2017 Pre-AP Novel List

We will read several novels over the course of the 2017-2018 school year. Students are required to procure their own copies (print or digital) of novels. Many novels are available free from multiple sources online. The school has limited copies of certain novels available for checkout; contact me for details. Here’s more information about the works we will read:

Summer Reading

Required for all students
East of Eden, by John Steinbeck (ISBN 0142000655; https://www.amazon.com/dp/B001BC5HXG)

“In his journal, Nobel Prize winner John Steinbeck called East of Eden “the first book,” and indeed it has the primordial power and simplicity of myth. Set in the rich farmland of California’s Salinas Valley, this sprawling and often brutal novel follows the intertwined destinies of two families—the Trasks and the Hamiltons—whose generations helplessly reenact the fall of Adam and Eve and the poisonous rivalry of Cain and Abel. The masterpiece of Steinbeck’s later years, East of Eden is a work in which Steinbeck created his most mesmerizing characters and explored his most enduring themes: the mystery of identity, the inexplicability of love, and the murderous consequences of love’s absence.” (Amazon)

Class Novels

For each genre we study, students will select one novel. If students select a shorter novel, they will have additional readings to complete (these will be provided). Please research novels carefully to ensure that you choose a novel that you are willing to read. Some novels have mature themes.

Genre: Dystopian

  • Matched, by Ally Condie (2010)
    • For Cassia, nothing is left to chance–not what she will eat, the job she will have, or the man she will marry. InMatched, the Society Officials have determined optimal outcomes for all aspects of daily life, thereby removing the “burden” of choice. When Cassia’s best friend is identified as her ideal marriage Match it confirms her belief that Society knows best, until she plugs in her Match microchip and a different boy’s face flashes on the screen. This improbable mistake sets Cassia on a dangerous path to the unthinkable–rebelling against the predetermined life Society has in store for her. As author Ally Condie’s unique dystopian Society takes chilling measures to maintain the status quo, Matched reminds readers that freedom of choice is precious, and not without sacrifice. –Seira Wilson” (Amazon)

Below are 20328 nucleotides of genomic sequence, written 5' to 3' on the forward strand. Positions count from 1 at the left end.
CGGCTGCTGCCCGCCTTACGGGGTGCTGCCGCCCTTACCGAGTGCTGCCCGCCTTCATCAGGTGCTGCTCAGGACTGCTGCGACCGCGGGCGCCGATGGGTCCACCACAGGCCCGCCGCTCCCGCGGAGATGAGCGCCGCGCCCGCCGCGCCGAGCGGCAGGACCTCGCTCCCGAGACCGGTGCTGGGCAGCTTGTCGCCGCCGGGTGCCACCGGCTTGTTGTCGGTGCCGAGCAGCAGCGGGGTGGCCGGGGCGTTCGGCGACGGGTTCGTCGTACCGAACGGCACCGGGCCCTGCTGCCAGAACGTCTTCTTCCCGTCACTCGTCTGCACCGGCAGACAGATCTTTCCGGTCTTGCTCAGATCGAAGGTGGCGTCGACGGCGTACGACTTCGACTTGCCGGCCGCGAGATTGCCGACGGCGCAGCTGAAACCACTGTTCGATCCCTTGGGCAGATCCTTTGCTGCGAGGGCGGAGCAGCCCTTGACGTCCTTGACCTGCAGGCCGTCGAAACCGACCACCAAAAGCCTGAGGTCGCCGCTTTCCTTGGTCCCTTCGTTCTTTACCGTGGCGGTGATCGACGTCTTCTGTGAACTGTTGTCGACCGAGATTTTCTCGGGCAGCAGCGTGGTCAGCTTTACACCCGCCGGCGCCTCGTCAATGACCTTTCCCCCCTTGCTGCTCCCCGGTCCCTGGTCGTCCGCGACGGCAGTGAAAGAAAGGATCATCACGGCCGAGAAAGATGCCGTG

• Brave New World, by Aldous Huxley (1931)
    • “Community, Identity, Stability” is the motto of Aldous Huxley’s utopian World State. Here everyone consumes daily grams of soma, to fight depression, babies are born in laboratories, and the most popular form of entertainment is a “Feelie,” a movie that stimulates the senses of sight, hearing, and touch. Though there is no violence and everyone is provided for, Bernard Marx feels something is missing and senses his relationship with a young woman has the potential to be much more than the confines of their existence allow. Huxley foreshadowed many of the practices and gadgets we take for granted today–let’s hope the sterility and absence of individuality he predicted aren’t yet to come.” (Amazon)
  • Fahrenheit 451, by Ray Bradbury
    • “Guy Montag is a book-burning fireman undergoing a crisis of faith. His wife spends all day with her television “family,” imploring Montag to work harder so that they can afford a fourth TV wall. Their dull, empty life sharply contrasts with that of his next-door neighbor Clarisse, a young girl thrilled by the ideas in books, and more interested in what she can see in the world around her than in the mindless chatter of the tube. When Clarisse disappears mysteriously, Montag is moved to make some changes, and starts hiding books in his home. Eventually, his wife turns him in, and he must answer the call to burn his secret cache of books. After fleeing to avoid arrest, Montag winds up joining an outlaw band of scholars who keep the contents of books in their heads, waiting for the time society will once again need the wisdom of literature.” (Amazon)

Genre: Gothic

  • Dracula, by Bram Stoker (1897)